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Homeland Security: Value of Suspicious Activity Reports Dependent on Technology
Author: Stephen G. Serrao and Dale Peet
Copyright: Copyright 9-1-1 Magazine, Feature Content,
By Stephen G. Serrao and Dale Peet
Suspicious Activity Reports (SARs) could be one of the most promising data sources for effective threat analysis in the coming years, and under the NSI program (National SAR Initiative), law enforcement agencies can submit local reports for analysis by participating agencies as well as compare their local reports to the broader database to find matches and vet threats for their regions. This kind of reporting and analysis is key to identifying people like those who, prior to 9/11, were taking flying lessons but skipping the landing lessons part. In other words, the reporting of suspicious situations by ordinary citizens and police officers in the normal course of their duties has the potential to be very helpful in discovering precursors of terrorism or other criminal activity.
The key to success is HOW agencies are participating, and the technologies they are using to receive, vet, manage, and share SARs. Really, SARs are not a new idea – there have been tips and suspicious activities reported by the public for as long as there have been police departments. But in the past, these tips have been scribbled onto field interview cards or jotted down in a police officer’s note book, which were filed in cabinets or in the bottom of the officer’s lockers and then forgotten. It sounds like a quaint history review, except that a lot of agencies are still using this approach. The key to the success of SARs is to receive them, vet them, and conduct the proper analysis – tapping the power of the large national dataset. For example, a SAR about a white van taking photos of the infrastructure of bridges needs to be checked against the national database to determine if there are other matches that might affect the threat assessment.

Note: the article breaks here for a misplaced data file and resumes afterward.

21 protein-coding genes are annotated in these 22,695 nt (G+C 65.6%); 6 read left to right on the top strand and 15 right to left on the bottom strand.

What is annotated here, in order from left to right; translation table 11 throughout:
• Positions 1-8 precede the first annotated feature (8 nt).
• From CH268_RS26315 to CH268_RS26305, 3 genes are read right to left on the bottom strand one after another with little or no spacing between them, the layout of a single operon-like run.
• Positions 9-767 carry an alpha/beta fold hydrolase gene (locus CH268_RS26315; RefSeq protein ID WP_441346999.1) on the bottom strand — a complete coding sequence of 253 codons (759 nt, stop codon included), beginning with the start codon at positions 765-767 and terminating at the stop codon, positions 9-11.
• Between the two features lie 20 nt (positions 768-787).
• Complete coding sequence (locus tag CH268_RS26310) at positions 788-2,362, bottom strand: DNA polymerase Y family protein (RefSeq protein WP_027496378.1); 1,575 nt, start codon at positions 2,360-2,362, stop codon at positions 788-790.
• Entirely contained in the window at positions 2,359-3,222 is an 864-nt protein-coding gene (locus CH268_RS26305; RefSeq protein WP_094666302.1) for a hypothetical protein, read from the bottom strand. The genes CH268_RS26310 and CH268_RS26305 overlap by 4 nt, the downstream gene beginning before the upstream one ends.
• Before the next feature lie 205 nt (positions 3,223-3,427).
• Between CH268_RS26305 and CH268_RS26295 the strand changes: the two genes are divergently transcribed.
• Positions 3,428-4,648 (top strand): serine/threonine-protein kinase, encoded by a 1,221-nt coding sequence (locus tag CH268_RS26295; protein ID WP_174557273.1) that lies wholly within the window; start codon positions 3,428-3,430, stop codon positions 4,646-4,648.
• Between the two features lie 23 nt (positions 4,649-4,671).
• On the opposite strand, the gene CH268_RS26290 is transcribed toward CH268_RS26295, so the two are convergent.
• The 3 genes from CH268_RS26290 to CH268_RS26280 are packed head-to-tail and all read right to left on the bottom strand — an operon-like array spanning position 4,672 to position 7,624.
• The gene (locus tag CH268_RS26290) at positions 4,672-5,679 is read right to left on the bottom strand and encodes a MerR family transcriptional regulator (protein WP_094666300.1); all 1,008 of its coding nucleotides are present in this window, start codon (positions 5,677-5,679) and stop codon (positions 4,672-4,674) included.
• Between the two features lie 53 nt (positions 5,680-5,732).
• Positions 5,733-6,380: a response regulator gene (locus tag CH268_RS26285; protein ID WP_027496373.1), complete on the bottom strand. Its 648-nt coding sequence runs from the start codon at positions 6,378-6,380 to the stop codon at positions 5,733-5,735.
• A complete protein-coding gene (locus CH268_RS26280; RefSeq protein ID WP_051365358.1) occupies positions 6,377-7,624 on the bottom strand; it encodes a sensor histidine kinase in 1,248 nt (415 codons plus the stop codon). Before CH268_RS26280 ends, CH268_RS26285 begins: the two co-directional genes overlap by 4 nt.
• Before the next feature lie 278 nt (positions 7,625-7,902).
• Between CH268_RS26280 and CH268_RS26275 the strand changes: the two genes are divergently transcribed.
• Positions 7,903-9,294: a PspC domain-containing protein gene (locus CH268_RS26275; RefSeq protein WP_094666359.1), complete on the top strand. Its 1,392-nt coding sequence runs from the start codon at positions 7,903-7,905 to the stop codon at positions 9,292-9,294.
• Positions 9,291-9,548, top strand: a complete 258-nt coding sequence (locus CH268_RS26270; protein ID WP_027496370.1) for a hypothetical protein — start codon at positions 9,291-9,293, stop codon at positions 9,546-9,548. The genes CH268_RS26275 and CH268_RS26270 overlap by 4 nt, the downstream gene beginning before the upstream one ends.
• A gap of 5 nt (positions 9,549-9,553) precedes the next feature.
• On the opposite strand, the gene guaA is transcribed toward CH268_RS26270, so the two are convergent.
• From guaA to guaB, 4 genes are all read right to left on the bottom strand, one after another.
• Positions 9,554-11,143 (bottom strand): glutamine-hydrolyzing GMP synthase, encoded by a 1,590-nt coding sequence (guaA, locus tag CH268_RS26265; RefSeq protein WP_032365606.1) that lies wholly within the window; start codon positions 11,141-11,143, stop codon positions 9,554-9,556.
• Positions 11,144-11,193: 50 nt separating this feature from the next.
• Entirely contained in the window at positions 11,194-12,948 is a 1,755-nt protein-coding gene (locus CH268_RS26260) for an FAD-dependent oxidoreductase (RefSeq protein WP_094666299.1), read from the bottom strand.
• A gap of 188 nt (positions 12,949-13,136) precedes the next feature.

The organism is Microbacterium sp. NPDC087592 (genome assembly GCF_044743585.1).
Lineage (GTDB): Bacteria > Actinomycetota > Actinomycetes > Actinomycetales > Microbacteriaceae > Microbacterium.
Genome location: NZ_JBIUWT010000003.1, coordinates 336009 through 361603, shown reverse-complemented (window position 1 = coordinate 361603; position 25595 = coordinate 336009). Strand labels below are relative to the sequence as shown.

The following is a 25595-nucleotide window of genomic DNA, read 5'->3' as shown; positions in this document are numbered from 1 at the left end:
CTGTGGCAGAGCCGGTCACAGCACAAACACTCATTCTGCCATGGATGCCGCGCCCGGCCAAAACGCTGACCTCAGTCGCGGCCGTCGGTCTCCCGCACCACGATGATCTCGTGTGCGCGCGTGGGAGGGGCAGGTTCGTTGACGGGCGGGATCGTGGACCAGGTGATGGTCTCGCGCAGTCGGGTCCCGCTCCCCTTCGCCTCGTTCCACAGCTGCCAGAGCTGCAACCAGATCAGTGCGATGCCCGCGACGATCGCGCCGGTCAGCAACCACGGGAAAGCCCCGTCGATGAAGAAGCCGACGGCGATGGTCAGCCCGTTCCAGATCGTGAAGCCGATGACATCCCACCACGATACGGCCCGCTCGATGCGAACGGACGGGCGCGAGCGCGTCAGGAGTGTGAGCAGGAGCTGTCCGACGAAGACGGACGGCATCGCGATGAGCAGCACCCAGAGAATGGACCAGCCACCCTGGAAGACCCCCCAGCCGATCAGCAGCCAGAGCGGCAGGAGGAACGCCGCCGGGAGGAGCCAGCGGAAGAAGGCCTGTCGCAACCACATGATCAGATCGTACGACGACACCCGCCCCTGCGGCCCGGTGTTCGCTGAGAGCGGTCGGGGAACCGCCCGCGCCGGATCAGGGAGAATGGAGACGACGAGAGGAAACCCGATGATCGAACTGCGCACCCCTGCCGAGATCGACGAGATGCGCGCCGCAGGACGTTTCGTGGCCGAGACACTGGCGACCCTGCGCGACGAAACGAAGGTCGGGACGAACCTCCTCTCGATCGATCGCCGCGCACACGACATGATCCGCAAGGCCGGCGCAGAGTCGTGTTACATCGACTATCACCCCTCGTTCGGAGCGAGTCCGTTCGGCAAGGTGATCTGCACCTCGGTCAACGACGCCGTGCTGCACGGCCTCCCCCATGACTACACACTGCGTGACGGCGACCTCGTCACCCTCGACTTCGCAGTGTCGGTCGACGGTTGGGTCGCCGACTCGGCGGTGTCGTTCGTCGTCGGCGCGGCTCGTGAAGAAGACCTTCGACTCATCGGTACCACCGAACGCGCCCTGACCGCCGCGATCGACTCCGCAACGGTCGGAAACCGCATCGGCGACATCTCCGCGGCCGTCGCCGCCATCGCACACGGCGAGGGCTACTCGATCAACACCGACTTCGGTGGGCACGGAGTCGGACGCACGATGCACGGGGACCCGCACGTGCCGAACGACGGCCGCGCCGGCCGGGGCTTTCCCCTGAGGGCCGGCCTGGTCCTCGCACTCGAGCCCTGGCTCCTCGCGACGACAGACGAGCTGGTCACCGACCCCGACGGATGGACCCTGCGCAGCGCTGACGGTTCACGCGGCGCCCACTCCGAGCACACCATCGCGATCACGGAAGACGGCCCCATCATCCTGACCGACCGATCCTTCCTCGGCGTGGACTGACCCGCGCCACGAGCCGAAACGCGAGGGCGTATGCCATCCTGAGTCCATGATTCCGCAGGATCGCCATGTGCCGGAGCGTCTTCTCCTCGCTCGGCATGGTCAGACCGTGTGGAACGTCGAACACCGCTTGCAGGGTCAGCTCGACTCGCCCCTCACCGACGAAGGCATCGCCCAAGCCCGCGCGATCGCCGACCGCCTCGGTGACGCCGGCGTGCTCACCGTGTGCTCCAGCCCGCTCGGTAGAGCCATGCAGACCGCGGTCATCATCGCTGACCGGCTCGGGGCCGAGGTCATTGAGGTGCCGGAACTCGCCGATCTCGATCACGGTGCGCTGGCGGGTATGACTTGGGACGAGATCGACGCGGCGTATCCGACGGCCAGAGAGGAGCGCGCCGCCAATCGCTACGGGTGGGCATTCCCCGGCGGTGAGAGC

This implicitly means entering SARs into a searchable format in a database, but that is just the beginning, and there are a number of best practices that need to be applied to the management of SARs. As agencies learn about these best practices, they can compile a checklist of needs and make sure the technology solution they are planning to use will support the best practices. Some of the available technology tools look slick, but it’s wise to do the “gap analysis” to determine if a tool supports the right process.
Typically, the local agency is going to do some vetting of the SARs and possibly work with an analyst at a regional center to do so. As the analysts do this work, there might be phone calls placed to other agencies, searches performed, and interviews conducted. Often, an analyst will have findings as part of the vetting and workup. Sometimes, the workup will need to be transitioned into a full intelligence report or product.
With all this in mind, the tools used for management of SARs must be able to support much more than basic capture of the SARs. There must be capability to record the workup, document the vetting steps, and attach analyst findings. If the SARs you just vetted turn out to be relevant to a threat analysis, all the workup data and findings are going to be useful and need to remain recorded with that SAR. Is the technology you’re considering going to support those needs?